The fear of missing out stems from a feeling of missing social connections or information.[9] This absent feeling is then followed by a need or drive to interact socially to boost connections.[9][10] The fear of missing out not only leads to negative psychological effects but also has been shown to increase negative behavioral patterns.[9] In aims of maintaining social connections, negative habits are formed or heightened.[23] A 2019 University of Glasgow study surveyed 467 adolescents, and found that the respondents felt societal pressure to always be available.[33] According to John M. Grohol, founder and Editor-in-Chief of Psych Central, FOMO may lead to a constant search for new connections with others, abandoning current connections to do so.[34] The fear of missing out derived from digital connection has been positively correlated with bad technology habits especially in youth.[35] These negative habits included increased screen time, checking social media during school, or texting while driving.[35][2] Social media use in the presence of others can be referred to as phubbing, the habit of snubbing a physically present person in favour of a mobile phone.[35] Multiple studies have also identified a negative correlation between the hours of sleep and the scale at which individuals experience fear of missing out.[10][23] A lack of sleep in college students experiencing FOMO can be attributed to the number of social interactions that occur late at night on campuses.[23] Another study has highlighted the impact of FOMO in college students making adverse decisions with alcohol such as underage drinking, and binge drinking.[36]



Social media


Fear of missing out has a positive correlation with higher levels of social media usage.[2] Social media connects individuals and showcases the lives of others at their peak.[2] This gives people the fear of missing out when they feel like others on social media are taking part in positive life experiences that they personally are not also experiencing.[2] This fear of missing out related to social media has symptoms including anxiety, loneliness, and a feeling of inadequacy compared to others.[37] Self-esteem plays a key role in the levels a person feels when experiencing the fear of missing out, as their self worth is influenced by people they observe on social media.[2] There are two types of anxiety; one related to genetics that is permanent, and one that is temporary.[citation needed] The temporary state of anxiety is the one that is more relevant to the fear of missing out,[citation needed] and is directly related to the individual looking at social media sites for a short period of time.[citation needed] This anxiety is caused by a loss of feeling of belonging through the concept of social exclusion.[citation needed] FOMO-sufferers may increasingly seek access to others' social lives, and consume an escalating amount of real-time information.[38] A survey in 2012 indicated that 83% of respondents said that there is information overload in regards that there is too much to watch and read.[citation needed] Constant information that is available to people through social media causes the fear of missing out as people feel worse about themselves for not staying up to date with relevant information.[2] Social media shows just exactly what people are missing out on in real time including events like parties, opportunities, and other events leading for people to fear missing out on other related future events.[citation needed] Another survey indicates that almost 40% of people from ages 12 through 67 indicate that social media has led to a higher feeling of the fear of missing out.[citation needed] Millennials are the most affected by the fear of missing out, the highest proportion compared to other generations and this is due to the prominence of social media for the generation.[citation needed] Social media platforms that are associated with FOMO include Snapchat,[39] Facebook,[40] and Instagram.[41]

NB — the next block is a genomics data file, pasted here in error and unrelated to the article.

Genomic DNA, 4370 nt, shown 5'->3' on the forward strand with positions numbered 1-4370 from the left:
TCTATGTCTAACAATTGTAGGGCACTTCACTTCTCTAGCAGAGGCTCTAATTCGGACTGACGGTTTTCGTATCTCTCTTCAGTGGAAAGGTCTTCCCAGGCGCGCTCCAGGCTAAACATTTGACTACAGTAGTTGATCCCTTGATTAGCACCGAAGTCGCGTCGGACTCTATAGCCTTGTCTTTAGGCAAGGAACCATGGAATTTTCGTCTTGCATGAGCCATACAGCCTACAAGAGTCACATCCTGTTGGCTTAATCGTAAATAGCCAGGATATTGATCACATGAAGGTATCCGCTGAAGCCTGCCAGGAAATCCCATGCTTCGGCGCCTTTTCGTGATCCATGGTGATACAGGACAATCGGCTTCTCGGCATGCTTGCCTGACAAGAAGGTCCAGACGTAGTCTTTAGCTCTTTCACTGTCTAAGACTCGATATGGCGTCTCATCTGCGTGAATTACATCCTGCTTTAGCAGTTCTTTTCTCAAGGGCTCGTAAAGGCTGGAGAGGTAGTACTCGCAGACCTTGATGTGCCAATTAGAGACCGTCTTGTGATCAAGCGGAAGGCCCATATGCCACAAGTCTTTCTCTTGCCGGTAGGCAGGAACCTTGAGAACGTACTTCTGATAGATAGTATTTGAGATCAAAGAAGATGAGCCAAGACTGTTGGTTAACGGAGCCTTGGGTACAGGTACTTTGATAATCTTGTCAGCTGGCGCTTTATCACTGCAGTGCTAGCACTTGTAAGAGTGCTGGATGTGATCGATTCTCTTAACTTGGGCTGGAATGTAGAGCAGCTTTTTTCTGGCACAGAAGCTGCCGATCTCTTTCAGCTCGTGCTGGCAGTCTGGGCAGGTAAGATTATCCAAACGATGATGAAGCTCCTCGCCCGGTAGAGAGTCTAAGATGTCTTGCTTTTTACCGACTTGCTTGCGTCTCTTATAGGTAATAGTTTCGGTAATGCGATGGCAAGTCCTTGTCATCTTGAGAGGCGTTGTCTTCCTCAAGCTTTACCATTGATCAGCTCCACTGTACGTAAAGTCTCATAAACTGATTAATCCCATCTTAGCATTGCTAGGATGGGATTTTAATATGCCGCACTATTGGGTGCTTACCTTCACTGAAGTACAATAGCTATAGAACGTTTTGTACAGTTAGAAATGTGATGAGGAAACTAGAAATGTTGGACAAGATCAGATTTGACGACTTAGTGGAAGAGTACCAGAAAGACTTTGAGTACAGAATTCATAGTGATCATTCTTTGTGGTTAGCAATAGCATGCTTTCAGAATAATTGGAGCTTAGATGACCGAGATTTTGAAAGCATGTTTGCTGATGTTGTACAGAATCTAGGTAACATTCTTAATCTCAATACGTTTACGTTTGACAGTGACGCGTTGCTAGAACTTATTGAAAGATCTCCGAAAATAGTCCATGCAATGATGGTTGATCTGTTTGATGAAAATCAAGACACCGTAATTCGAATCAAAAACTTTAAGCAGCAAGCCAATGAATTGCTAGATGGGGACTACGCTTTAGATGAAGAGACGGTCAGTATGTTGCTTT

Video games


People want to be a part of the in-group and feel like they belong, making them fear missing out on being part of the in-group.[14] People do not want to feel like they are missing out of being part of the belonging group with respect to video games, which causes a video game addiction.[14] When people align their social identities with the video game they are playing, they fear that not playing enough will outcast them from the group they are playing with, leading to the fear of missing out on being a dedicated member of the community.[14]

Within video games, FOMO is also used to describe the similar anxiety around missing the ability to obtain in-game items or complete activities that are only available for a limited time, such as those in battle passes. This is particularly common for multiplayer video games, where such items are cosmetic in nature but reflect a player's skill to other players in the game and can become a sign of social standing within the game's community; wherein failure to acquire a limited cosmetic item may lead to social outcasting.[42][43][44]